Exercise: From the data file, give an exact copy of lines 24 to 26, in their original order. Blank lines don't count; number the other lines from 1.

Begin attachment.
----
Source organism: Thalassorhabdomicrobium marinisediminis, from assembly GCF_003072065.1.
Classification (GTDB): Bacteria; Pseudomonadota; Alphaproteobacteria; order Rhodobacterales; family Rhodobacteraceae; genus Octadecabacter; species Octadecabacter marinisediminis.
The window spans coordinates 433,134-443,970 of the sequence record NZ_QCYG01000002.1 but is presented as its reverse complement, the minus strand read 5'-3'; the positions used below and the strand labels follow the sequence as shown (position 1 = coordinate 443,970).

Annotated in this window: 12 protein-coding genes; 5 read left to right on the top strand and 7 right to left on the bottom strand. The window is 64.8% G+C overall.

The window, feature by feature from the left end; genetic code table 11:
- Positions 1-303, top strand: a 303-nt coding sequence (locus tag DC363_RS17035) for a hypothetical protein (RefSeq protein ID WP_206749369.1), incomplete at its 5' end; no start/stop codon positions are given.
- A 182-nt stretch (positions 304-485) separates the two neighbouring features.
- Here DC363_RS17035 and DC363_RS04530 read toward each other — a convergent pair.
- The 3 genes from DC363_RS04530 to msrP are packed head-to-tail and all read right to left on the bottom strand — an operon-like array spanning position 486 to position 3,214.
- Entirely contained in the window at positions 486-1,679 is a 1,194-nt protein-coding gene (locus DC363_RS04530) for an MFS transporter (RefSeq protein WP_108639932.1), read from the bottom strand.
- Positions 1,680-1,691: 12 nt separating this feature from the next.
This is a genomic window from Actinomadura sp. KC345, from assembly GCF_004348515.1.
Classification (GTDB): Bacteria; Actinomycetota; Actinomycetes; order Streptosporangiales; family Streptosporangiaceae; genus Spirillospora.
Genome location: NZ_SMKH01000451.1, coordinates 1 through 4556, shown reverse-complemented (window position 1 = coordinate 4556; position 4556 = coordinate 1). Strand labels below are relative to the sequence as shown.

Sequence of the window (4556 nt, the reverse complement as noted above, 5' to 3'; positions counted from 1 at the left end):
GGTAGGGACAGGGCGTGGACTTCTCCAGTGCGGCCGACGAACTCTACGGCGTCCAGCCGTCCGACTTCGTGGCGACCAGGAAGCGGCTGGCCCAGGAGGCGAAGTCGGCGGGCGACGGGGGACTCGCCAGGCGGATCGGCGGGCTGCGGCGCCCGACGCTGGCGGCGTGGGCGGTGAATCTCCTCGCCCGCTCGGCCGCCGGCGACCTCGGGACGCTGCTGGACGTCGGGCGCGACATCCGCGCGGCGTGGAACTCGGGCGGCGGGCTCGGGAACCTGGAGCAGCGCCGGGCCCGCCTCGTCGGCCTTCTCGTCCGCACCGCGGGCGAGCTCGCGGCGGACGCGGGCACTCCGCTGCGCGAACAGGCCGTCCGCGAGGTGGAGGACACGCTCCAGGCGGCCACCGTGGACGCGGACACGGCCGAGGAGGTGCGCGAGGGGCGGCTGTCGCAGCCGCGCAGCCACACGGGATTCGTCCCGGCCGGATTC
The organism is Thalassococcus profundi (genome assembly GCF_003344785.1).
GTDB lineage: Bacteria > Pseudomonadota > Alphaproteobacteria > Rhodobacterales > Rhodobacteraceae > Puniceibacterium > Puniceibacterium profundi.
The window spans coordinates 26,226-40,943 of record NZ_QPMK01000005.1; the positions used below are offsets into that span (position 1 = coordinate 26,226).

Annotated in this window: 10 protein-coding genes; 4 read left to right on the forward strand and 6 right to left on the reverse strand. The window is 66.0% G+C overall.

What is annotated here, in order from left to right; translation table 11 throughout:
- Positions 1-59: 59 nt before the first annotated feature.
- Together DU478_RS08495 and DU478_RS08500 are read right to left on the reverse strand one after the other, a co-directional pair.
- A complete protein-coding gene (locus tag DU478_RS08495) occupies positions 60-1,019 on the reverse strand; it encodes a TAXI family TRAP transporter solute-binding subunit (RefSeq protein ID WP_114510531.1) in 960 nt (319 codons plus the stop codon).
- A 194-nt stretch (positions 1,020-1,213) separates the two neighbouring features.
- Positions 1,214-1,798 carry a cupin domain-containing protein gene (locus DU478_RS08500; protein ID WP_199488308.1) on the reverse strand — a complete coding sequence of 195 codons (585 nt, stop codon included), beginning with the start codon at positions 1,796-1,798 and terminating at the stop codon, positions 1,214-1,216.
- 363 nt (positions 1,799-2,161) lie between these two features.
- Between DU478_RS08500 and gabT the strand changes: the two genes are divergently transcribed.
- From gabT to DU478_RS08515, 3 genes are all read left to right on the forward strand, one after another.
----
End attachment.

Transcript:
- A complete protein-coding gene (locus tag DU478_RS08495) occupies positions 60-1,019 on the reverse strand; it encodes a TAXI family TRAP transporter solute-binding subunit (RefSeq protein ID WP_114510531.1) in 960 nt (319 codons plus the stop codon).
- A 194-nt stretch (positions 1,020-1,213) separates the two neighbouring features.
- Positions 1,214-1,798 carry a cupin domain-containing protein gene (locus DU478_RS08500; protein ID WP_199488308.1) on the reverse strand — a complete coding sequence of 195 codons (585 nt, stop codon included), beginning with the start codon at positions 1,796-1,798 and terminating at the stop codon, positions 1,214-1,216.